Watch videos with subtitles in your language, upload your videos, create your own subtitles! Click here to learn more on "how to Dotsub"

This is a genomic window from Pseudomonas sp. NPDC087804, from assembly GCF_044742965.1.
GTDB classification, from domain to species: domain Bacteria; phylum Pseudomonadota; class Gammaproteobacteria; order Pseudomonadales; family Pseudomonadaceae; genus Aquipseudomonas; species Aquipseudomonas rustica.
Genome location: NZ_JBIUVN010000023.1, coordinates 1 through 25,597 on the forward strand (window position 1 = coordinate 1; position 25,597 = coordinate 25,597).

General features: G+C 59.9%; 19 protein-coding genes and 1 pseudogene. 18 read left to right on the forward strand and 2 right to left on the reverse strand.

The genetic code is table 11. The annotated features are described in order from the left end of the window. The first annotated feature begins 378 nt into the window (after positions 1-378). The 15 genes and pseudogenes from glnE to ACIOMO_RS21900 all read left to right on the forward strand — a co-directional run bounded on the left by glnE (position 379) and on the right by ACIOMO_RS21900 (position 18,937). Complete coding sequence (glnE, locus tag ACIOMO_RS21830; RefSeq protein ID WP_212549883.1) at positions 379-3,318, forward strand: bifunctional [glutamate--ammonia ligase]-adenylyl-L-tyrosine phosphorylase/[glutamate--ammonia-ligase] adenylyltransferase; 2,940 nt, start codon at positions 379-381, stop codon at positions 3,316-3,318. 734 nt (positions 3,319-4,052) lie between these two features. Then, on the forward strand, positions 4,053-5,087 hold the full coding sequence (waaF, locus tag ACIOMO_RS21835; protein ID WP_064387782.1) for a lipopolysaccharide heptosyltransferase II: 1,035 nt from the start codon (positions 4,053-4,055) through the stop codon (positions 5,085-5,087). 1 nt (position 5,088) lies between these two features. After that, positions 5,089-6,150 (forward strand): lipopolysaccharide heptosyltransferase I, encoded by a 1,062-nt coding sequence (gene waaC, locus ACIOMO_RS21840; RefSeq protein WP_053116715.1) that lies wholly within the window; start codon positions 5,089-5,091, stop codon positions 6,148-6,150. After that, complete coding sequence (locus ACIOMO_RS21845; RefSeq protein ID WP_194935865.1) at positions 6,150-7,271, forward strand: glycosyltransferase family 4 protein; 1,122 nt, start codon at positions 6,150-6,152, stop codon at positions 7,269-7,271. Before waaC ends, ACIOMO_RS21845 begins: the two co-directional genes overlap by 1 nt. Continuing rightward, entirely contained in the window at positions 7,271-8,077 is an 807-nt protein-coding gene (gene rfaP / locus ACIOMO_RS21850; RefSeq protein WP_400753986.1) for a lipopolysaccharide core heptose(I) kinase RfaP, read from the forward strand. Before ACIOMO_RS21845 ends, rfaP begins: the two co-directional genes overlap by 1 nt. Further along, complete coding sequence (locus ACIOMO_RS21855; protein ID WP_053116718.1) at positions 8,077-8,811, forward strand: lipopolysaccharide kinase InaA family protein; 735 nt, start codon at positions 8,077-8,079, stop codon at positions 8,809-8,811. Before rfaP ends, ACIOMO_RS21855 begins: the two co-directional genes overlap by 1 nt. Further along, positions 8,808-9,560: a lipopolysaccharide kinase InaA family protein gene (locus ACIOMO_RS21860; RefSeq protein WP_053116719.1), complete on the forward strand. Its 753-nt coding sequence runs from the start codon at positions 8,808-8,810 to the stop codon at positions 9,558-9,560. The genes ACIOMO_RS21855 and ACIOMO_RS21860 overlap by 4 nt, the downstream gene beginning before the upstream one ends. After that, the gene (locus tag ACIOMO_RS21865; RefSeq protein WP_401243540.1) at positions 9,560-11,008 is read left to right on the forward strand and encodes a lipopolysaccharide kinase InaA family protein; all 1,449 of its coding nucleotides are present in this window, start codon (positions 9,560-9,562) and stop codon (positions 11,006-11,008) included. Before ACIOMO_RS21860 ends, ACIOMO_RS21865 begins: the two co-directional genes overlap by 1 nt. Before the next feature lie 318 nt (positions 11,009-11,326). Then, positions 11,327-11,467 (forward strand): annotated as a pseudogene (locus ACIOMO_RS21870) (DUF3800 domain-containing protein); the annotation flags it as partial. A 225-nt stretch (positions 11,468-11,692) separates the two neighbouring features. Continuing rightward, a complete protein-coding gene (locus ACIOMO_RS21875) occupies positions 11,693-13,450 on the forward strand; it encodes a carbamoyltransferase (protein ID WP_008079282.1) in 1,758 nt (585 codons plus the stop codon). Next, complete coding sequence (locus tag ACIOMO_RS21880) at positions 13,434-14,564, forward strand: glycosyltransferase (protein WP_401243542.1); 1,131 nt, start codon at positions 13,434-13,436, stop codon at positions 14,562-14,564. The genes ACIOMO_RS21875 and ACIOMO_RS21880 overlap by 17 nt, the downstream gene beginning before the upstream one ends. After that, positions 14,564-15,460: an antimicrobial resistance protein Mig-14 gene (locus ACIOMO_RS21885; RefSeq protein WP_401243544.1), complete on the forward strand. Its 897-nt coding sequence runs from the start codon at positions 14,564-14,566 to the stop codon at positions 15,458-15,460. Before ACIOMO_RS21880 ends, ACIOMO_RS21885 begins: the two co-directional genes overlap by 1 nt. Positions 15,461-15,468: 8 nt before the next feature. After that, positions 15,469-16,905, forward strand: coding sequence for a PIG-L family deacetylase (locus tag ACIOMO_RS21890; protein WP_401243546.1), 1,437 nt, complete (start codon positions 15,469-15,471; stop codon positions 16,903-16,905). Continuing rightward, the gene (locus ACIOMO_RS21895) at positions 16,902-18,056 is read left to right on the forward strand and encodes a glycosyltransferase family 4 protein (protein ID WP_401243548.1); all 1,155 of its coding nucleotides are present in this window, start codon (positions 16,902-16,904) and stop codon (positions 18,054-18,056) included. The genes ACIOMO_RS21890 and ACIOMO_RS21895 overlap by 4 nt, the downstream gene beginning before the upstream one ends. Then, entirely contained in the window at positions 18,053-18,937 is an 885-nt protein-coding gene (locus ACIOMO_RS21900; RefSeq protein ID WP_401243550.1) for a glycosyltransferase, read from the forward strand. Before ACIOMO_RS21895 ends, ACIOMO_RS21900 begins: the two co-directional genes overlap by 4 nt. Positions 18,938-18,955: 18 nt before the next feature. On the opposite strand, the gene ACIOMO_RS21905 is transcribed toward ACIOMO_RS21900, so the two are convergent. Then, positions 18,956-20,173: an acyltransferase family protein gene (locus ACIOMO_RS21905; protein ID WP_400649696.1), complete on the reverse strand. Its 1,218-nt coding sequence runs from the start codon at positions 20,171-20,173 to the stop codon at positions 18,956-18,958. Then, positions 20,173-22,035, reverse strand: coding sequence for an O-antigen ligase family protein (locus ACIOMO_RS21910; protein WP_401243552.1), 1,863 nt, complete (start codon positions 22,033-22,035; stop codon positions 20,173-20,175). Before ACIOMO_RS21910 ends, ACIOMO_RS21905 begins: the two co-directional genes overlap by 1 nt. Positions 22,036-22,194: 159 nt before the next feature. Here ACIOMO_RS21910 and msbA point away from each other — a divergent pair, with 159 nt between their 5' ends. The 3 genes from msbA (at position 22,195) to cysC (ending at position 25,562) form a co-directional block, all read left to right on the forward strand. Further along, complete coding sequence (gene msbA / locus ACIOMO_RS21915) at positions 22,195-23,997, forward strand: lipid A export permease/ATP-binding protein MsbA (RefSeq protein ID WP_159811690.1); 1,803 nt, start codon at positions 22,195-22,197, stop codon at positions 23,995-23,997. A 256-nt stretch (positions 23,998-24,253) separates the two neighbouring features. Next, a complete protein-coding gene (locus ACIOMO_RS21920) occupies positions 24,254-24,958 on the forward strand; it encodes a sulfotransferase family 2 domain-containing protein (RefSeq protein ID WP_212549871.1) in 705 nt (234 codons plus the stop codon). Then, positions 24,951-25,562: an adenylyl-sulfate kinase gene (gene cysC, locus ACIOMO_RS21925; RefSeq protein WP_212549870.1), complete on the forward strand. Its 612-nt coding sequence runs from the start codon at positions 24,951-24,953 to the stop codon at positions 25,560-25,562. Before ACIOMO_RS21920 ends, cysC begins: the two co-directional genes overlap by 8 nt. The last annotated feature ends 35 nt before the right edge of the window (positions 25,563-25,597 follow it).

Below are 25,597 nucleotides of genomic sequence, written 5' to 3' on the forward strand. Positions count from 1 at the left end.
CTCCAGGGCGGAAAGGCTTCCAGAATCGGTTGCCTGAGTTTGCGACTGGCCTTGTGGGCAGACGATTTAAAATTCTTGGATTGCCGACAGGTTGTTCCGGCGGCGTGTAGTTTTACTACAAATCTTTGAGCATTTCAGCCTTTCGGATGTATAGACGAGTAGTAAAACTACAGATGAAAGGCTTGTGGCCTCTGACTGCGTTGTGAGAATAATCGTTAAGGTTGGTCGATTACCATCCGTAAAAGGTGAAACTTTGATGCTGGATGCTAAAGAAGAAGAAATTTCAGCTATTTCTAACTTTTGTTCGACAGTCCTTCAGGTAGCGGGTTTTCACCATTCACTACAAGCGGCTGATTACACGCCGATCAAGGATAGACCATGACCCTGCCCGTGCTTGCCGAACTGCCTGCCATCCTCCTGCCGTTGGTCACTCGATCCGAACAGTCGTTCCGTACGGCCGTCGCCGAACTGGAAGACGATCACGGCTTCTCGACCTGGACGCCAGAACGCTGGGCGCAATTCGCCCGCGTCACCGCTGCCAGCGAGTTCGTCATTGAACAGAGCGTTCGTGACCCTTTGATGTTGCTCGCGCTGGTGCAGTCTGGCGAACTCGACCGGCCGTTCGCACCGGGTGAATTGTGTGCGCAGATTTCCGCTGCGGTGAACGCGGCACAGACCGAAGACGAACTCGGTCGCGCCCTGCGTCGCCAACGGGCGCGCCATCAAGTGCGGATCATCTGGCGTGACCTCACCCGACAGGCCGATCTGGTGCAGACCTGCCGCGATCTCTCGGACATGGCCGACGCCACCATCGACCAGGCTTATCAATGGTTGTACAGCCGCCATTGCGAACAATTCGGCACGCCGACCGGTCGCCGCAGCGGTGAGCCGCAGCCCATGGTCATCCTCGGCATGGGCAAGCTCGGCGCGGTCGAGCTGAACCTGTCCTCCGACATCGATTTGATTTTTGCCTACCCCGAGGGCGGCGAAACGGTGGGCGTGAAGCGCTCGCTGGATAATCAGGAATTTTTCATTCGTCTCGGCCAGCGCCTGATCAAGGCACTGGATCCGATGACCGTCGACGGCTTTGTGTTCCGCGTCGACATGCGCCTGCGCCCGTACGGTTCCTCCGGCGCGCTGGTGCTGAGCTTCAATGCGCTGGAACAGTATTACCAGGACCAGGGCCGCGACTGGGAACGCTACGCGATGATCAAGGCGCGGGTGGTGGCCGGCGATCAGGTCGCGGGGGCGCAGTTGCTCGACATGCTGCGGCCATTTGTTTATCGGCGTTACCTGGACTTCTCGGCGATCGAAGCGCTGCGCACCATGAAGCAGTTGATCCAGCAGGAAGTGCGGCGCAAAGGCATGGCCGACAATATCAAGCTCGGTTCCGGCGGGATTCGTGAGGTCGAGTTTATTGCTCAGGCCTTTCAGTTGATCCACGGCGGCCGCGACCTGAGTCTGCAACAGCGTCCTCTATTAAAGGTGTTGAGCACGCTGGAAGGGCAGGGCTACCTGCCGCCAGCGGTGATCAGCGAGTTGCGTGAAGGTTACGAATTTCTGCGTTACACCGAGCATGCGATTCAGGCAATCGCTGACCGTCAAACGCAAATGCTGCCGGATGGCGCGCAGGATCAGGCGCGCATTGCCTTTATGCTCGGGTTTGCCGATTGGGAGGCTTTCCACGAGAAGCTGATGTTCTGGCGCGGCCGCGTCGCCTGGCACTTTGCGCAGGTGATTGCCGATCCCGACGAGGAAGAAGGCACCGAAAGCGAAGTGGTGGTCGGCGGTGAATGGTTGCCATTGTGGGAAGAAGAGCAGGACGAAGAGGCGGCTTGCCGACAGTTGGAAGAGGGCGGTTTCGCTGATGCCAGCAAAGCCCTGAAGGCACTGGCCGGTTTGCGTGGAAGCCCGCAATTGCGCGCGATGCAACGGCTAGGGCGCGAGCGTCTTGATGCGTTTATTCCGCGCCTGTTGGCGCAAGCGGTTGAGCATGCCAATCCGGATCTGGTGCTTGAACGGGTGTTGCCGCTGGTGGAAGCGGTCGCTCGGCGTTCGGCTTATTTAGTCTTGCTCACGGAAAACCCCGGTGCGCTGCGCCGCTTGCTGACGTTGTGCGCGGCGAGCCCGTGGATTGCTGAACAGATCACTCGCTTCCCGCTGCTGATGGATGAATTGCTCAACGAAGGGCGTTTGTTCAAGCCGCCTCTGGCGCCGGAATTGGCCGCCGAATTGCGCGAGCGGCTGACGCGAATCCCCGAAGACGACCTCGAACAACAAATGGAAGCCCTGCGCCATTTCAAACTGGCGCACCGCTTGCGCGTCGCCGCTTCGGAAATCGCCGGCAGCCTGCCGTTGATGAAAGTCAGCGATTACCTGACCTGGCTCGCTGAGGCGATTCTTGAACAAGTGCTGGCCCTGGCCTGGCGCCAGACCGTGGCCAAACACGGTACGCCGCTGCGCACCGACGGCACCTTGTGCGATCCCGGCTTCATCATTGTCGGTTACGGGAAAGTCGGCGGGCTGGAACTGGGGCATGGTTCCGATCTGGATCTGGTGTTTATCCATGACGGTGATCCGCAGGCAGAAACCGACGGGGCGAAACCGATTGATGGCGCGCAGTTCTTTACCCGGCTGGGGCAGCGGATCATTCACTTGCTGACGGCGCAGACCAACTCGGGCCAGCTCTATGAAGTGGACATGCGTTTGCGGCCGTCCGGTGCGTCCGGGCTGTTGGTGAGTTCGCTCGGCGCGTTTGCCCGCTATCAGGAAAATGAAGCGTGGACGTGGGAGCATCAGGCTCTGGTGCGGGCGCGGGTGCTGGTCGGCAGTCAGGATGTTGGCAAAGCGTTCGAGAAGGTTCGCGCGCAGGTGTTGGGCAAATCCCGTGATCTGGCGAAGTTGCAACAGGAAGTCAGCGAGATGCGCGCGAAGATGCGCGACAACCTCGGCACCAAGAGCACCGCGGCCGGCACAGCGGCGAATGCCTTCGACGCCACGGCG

SpaceVidcast Episode #010

0 (0 Likes / 0 Dislikes)